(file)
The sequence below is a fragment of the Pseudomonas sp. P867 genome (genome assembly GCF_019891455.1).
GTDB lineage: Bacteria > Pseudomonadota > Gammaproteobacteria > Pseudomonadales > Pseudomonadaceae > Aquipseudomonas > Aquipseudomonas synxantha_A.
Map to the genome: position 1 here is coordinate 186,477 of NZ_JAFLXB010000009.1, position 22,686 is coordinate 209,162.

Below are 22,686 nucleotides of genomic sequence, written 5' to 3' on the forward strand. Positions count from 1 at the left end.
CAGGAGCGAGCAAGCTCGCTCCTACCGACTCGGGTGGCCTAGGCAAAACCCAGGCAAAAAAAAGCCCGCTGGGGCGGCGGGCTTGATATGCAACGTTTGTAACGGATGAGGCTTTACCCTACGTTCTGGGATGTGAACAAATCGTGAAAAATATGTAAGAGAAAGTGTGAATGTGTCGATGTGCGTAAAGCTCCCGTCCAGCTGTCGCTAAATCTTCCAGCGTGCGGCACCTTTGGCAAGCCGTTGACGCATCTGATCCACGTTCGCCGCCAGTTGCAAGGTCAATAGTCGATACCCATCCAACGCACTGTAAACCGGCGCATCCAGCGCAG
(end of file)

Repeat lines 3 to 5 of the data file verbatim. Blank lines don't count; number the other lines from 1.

Map to the genome: position 1 here is coordinate 186,477 of NZ_JAFLXB010000009.1, position 22,686 is coordinate 209,162.

Below are 22,686 nucleotides of genomic sequence, written 5' to 3' on the forward strand. Positions count from 1 at the left end.
CAGGAGCGAGCAAGCTCGCTCCTACCGACTCGGGTGGCCTAGGCAAAACCCAGGCAAAAAAAAGCCCGCTGGGGCGGCGGGCTTGATATGCAACGTTTGTAACGGATGAGGCTTTACCCTACGTTCTGGGATGTGAACAAATCGTGAAAAATATGTAAGAGAAAGTGTGAATGTGTCGATGTGCGTAAAGCTCCCGTCCAGCTGTCGCTAAATCTTCCAGCGTGCGGCACCTTTGGCAAGCCGTTGACGCATCTGATCCACGTTCGCCGCCAGTTGCAAGGTCAATAGTCGATACCCATCCAACGCACTGTAAACCGGCGCATCCAGCGCAG